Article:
I’m writing about this today because it reminded me of how powerful and energizing the creative process can be – whatever creative process – and how life can prove so circular and unpredictable. How things that once seemed to have disappeared can come back anew; how something we long ago abandoned or felt we had to put aside can suddenly move right into the forefront to bring us back to some part of ourselves we loved… and missed. My Muse is delighted to be back in the room. I’m delighted to have her there.

LDW w glasses

Visit www.lorrainedevonwilke.com for details and links to LDW’s books, music, photography, and articles.

The Pros and Cons of 2010

Years are like visiting relatives. The kind that come whether invited or not, stay longer than they should and often wear really bad hats. You gussy up and make a spectacle of their arrival but by visits’s end your foot is tapping madly at the opened front door. They titillate with promises of adventures to come, fruitions they’ll facilitate, wonderful gifts to bestow, but all too often they disappoint for no rhyme or reason. Since they’re here for the duration you buck up to make the best of it, but after 12 months they’ve hit the limits of their welcome. Yet, as they bustle out the door on December 31st with hearty farewells and not one look back, you can’t help feel a twinge of melancholy, a moment of regret for what might have been. A belated appreciation for what was. In retrospect, they were often quite lovely and now they’re gone, never, ever, to return (apparently they’re visiting relatives from another planet). You sigh deeply, throw back an hors d’oeuvres, then gussy up, pull out the champagne, and get ready to welcome the next arriving party.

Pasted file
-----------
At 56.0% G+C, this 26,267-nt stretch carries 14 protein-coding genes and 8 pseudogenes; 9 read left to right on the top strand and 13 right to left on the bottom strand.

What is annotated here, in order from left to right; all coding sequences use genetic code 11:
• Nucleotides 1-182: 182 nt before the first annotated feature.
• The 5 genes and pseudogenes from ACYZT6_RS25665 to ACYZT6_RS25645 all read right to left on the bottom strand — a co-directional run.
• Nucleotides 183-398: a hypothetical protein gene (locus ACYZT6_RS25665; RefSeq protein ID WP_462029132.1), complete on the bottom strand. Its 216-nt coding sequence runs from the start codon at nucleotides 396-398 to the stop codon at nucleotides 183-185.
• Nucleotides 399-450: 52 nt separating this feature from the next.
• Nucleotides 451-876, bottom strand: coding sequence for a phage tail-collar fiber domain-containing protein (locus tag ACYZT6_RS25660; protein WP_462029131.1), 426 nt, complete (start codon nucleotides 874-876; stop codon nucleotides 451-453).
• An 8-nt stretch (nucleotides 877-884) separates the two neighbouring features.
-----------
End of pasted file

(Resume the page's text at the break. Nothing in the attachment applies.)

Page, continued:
2010 was a brutal year for me, resulting in some loss of whimsy, faith and optimism. In street vernacular, it sucked. Typically I’d not be so expansively damning of an entire year but this one…well, let me set the stage by bullet-pointing the major “Cons” that crammed into these past 12 months:

  • Year begins with husband in full-blown emotional/physical crisis related to MTBI (Mild Traumatic Brain Injury), compelling him to move out for the hope of healing and the sake of sanity. You can fill in any and all of the blanks related to the resultant miseries; his, mine and ours. He’s home now and doing much better, thank you, but the recovery continues. (Cowboy Strong, Poetry Sweet, Love in the Age of MTBI)
  • My now 81-year old mother’s dementia progresses significantly. A search for the best possible facility ensues and an excellent one is found in my town. Very good for her. For me it’s complex: she moves closer than she’s been since I was 18 and fled home to avoid our complicated relationship. My brother and I take her on. Maybe not a “Con” as such (how cold could I be?!), but certainly a conundrum. (The Mother of My Reinvention)
  • My amazing son graduates from high school (very good), gets into a fabulous college (great), and I am left to conduct my day-to-day life without him in it (very not good), which I discover is an unexpectedly emotional transition. (My Very Cool Roommate is Moving Out…)